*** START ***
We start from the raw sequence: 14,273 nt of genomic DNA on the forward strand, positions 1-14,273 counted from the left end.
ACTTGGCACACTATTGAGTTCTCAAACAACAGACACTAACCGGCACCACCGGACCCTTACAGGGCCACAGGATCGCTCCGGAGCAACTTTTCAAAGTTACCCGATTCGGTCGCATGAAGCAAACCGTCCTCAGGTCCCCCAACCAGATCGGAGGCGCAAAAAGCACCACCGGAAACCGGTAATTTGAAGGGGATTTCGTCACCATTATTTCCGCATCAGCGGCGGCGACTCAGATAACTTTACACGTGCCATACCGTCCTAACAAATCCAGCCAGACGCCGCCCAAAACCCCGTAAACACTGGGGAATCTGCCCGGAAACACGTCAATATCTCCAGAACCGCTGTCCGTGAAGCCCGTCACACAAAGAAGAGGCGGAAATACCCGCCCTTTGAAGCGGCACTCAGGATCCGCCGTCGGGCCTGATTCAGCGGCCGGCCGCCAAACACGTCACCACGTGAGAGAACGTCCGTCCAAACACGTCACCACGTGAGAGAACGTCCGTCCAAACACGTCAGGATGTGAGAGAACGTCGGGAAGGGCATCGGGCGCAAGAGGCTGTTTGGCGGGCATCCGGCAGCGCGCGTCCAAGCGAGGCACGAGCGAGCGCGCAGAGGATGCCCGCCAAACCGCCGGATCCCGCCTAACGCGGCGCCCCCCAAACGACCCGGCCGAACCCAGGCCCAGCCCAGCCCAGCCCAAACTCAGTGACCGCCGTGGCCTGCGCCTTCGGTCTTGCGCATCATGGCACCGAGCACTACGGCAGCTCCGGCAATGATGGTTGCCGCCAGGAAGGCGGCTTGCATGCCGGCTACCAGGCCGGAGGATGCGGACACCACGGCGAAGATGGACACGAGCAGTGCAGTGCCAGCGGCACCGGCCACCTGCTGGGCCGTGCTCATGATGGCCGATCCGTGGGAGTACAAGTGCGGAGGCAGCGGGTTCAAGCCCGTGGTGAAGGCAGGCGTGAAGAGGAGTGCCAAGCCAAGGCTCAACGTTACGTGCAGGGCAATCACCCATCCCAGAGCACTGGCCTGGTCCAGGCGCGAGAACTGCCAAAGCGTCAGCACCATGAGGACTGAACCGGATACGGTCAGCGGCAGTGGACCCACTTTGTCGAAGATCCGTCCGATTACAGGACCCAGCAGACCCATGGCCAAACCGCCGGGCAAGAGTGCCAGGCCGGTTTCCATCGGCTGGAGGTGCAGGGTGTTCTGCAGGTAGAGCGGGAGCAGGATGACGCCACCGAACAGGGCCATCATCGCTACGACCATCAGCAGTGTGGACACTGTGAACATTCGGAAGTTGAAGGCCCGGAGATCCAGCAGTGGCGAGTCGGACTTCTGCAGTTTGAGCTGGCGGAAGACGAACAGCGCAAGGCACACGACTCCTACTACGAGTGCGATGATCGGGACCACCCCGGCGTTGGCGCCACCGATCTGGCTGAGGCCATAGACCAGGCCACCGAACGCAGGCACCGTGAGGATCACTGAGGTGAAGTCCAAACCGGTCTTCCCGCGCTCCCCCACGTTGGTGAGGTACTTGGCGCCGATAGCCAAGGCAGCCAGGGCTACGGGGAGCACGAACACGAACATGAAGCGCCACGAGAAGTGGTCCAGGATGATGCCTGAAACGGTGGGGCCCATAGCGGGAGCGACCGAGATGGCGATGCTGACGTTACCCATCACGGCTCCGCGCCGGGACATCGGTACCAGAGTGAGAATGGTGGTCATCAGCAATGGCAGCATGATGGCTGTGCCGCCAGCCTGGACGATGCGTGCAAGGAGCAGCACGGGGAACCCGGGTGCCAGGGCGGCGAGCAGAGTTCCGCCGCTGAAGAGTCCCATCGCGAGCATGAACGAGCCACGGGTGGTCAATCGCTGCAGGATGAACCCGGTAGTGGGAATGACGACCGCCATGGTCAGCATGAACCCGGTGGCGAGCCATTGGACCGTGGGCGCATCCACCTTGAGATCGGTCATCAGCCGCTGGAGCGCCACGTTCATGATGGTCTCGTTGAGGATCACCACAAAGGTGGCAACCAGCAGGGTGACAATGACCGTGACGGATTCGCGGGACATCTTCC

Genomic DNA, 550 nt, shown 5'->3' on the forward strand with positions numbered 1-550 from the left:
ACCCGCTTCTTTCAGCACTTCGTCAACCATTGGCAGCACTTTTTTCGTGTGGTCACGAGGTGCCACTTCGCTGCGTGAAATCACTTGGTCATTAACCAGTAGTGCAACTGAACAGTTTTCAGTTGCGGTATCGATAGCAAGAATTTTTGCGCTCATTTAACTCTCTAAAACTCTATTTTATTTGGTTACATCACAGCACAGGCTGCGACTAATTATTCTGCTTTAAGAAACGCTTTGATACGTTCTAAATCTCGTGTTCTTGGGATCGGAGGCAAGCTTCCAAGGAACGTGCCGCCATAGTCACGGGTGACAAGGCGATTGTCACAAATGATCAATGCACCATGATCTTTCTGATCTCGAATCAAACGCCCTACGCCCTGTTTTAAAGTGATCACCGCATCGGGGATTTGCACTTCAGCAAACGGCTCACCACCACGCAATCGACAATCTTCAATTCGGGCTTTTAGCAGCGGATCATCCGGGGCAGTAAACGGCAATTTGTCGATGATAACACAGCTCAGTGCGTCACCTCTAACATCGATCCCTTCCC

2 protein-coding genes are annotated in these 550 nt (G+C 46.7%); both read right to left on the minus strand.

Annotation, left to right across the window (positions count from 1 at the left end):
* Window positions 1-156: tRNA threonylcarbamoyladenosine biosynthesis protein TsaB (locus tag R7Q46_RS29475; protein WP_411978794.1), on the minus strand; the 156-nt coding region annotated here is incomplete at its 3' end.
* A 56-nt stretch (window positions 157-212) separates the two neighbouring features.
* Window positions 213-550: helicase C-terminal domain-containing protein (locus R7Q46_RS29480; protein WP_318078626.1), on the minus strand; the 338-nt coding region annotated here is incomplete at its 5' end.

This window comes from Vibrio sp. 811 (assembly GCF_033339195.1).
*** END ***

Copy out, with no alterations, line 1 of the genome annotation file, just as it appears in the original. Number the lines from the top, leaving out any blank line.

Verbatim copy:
We start from the raw sequence: 14,273 nt of genomic DNA on the forward strand, positions 1-14,273 counted from the left end.